“Words Hurt”: A (Personal) Reflection on Bullying as Verbal Violence

25 Oct

It began as daily torture
and sickening waves of dread bellowing in my belly
with tears collecting behind dark circles in my eyes
too stubborn to fall.
I learned the art of holding back the floods of hurt,
that stung my eyes and soaked my pillows at night
from daylight.
They never betrayed me in public
and would wait
for the shame-filled walks from the school bus to the front door,
re-playing the taunts from the day in my head until I found a place of solace
to cry in peace,
to be in peace,
away from the judgment of peers too relentless to care about my feelings. 
The stress led to migraines in the fifth grade and by the sixth grade I had failed six times at my attempts to put myself out of my misery.  I never admitted to where all the weekday sadness came from.

They called me ugly. Black. Stupid.  Crazy. Itch-Bay (pig latin for bitch, because they said I was too stupid to know the difference).  There is little escape for a little black girl desperate to be accepted and forced to face the same vicious group of peers from kindergarten to the eighth grade
reminding me, daily, of everything
(supposedly) wrong with me.
I would have rather swallowed glass than face their scorn
but instead I swallowed hands full of pills that were not mine
wishing myself invisible
or to wake up somebody else
somewhere else
I spent years being angry with God
for waking up at all.

Words hurt,
from the precious tongues
of girls not unlike me
but finding me
an easy target for their practice
of self hate, inflicted on me like
too many wounds
too many days
and displays
of harsh words
telling me I wasn’t shit ‘til I believed it.

The taunting still haunts me
and inspires tears when I sit in silence too long, or stare in the mirror too long
looking back at the
short haired
big toothed
dark skinned
flat chested

not smart enough
not tall enough
not good enough…

Teased for everything from living in a trailer
to the way I talked
to the cheap tennis shoes my mother could barely afford
to how I could not play basketball,
to how I didn’t have a daddy at home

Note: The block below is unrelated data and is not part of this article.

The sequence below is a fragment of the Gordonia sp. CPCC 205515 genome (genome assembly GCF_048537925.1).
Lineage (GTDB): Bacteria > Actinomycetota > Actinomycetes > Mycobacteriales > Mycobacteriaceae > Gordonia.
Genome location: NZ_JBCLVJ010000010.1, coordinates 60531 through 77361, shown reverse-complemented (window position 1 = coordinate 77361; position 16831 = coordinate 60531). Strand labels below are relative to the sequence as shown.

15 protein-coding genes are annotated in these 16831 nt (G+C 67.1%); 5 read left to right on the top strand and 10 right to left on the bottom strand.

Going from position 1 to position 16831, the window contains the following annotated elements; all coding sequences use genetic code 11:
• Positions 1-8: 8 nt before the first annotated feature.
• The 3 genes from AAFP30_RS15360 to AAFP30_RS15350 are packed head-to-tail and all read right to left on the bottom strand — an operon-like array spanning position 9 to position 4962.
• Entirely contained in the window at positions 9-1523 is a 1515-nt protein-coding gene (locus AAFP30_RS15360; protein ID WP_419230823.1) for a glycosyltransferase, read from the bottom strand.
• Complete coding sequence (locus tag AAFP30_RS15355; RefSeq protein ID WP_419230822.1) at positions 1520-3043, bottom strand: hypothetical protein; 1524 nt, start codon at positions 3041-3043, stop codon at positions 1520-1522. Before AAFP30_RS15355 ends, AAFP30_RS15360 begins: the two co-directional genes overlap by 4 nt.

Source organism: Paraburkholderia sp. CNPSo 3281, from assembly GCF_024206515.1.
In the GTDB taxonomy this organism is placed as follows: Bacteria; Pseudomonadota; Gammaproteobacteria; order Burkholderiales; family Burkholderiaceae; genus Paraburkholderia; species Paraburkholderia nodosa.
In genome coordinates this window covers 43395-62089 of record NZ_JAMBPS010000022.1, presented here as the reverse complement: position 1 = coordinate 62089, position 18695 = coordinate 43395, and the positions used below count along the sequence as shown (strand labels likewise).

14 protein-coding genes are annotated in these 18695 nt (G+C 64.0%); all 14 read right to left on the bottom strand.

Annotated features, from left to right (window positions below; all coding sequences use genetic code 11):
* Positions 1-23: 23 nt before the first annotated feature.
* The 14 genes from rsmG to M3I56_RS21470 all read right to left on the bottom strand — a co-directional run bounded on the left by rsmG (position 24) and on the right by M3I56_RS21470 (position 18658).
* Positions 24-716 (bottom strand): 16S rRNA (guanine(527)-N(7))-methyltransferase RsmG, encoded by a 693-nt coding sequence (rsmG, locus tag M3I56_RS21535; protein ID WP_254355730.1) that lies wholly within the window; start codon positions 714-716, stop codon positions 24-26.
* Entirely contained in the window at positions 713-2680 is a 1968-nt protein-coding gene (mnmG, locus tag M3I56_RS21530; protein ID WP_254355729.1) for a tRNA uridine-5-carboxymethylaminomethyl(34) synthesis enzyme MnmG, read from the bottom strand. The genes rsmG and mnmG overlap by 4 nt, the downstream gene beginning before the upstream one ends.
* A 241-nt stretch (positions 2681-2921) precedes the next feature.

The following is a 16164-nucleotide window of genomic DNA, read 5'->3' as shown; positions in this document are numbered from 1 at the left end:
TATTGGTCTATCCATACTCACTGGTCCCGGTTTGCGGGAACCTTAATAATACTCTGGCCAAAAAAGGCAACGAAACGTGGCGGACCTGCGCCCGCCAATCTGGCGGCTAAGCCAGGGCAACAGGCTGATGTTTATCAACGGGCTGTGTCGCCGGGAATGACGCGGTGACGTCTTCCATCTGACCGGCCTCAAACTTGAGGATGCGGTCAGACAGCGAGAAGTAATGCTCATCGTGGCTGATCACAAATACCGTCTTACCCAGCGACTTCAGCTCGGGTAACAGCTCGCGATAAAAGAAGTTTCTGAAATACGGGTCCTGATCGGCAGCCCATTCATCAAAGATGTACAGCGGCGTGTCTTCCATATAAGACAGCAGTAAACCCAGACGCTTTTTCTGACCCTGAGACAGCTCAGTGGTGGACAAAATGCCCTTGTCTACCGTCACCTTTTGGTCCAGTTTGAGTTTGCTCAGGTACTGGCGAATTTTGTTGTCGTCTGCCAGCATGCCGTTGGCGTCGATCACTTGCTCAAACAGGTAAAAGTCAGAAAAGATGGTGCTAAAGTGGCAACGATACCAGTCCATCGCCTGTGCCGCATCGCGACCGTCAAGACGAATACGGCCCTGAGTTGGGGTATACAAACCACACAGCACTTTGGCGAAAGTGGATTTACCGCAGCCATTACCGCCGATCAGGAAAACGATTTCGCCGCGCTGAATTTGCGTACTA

from girls who
lived in single wide trailers
lacked my vocabulary
had the same shoes with different laces
excelled in sports but
failed in school
and didn’t even know their fathers

and who looked somewhat like me (regular, country, black)

but they never saw (or cared about) the damage they were doing
whispered words, intentionally loud enough for me to hear
loud laughing
waiting for a reply
that never came
because I didn’t know how to defend myself

They created hierarchical games
so that I would be perpetually last
Who is the tallest? The lightest? The smartest? The prettiest? 
I was always last on the list. 
My failings escalated them. 
I have never gotten over the trauma of those public ratings.

Decades later, I still hate remembering my childhood, and refuse to look at yearbooks or go to class reunions.  My memory never fails me.  And I am confused at the recent requests for friendship on facebook by people who refused to “friend” me when I most needed it, and instead stood on the sidelines watching me struggle to breathe.  The childhood assaults on my psyche followed me to adulthood.  And I sometimes still struggle with self-esteem.

Recent events of bullying have been popularized as media attention is focused on teen suicide resulting from teasing, taunting, picking, and bullying.  Bullying is in the national spotlight but it is not a new phenomenon.  Young people have always been punished by their peers for being different.  The consequences are ongoing.  Bullying is not blameless, nor is it harmless.  We have to take responsibility for the weight of our words, heavy like fists.

Before I ever started school I remember being told that I was supposed to take up for myself.  My grandmother told me that if someone ever hit me, I’d better hit them back–harder!  She never told me what to do if someone hurt my feelings.


10 Responses to ““Words Hurt”: A (Personal) Reflection on Bullying as Verbal Violence”

  1. crunktastic October 25, 2010 at 6:54 AM #

    Powerful. Thank you.

  2. Sheri October 25, 2010 at 8:24 AM #